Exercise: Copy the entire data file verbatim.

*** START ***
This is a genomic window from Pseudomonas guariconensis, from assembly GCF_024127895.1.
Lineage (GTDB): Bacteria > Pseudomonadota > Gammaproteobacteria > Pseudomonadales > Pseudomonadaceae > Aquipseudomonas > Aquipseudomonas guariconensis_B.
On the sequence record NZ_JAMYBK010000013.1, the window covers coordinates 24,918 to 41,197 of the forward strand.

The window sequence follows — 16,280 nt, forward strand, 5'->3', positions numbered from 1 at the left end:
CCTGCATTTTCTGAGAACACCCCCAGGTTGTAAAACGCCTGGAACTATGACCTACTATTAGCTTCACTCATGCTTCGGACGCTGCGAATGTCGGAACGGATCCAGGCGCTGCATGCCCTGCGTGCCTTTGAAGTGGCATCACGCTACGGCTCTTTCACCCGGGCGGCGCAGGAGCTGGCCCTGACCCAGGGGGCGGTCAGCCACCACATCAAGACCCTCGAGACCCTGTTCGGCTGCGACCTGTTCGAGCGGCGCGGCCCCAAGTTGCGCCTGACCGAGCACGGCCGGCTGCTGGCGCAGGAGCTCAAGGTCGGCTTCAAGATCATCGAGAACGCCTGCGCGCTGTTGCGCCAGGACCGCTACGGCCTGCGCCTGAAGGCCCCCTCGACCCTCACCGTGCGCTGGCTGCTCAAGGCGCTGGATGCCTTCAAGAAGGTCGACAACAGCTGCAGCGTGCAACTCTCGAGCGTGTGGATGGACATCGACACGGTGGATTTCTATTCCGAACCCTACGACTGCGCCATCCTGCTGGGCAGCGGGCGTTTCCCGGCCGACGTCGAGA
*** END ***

This is a genomic window from Pseudomonas guariconensis, from assembly GCF_024127895.1.
Lineage (GTDB): Bacteria > Pseudomonadota > Gammaproteobacteria > Pseudomonadales > Pseudomonadaceae > Aquipseudomonas > Aquipseudomonas guariconensis_B.
On the sequence record NZ_JAMYBK010000013.1, the window covers coordinates 24,918 to 41,197 of the forward strand.

The window sequence follows — 16,280 nt, forward strand, 5'->3', positions numbered from 1 at the left end:
CCTGCATTTTCTGAGAACACCCCCAGGTTGTAAAACGCCTGGAACTATGACCTACTATTAGCTTCACTCATGCTTCGGACGCTGCGAATGTCGGAACGGATCCAGGCGCTGCATGCCCTGCGTGCCTTTGAAGTGGCATCACGCTACGGCTCTTTCACCCGGGCGGCGCAGGAGCTGGCCCTGACCCAGGGGGCGGTCAGCCACCACATCAAGACCCTCGAGACCCTGTTCGGCTGCGACCTGTTCGAGCGGCGCGGCCCCAAGTTGCGCCTGACCGAGCACGGCCGGCTGCTGGCGCAGGAGCTCAAGGTCGGCTTCAAGATCATCGAGAACGCCTGCGCGCTGTTGCGCCAGGACCGCTACGGCCTGCGCCTGAAGGCCCCCTCGACCCTCACCGTGCGCTGGCTGCTCAAGGCGCTGGATGCCTTCAAGAAGGTCGACAACAGCTGCAGCGTGCAACTCTCGAGCGTGTGGATGGACATCGACACGGTGGATTTCTATTCCGAACCCTACGACTGCGCCATCCTGCTGGGCAGCGGGCGTTTCCCGGCCGACGTCGAGA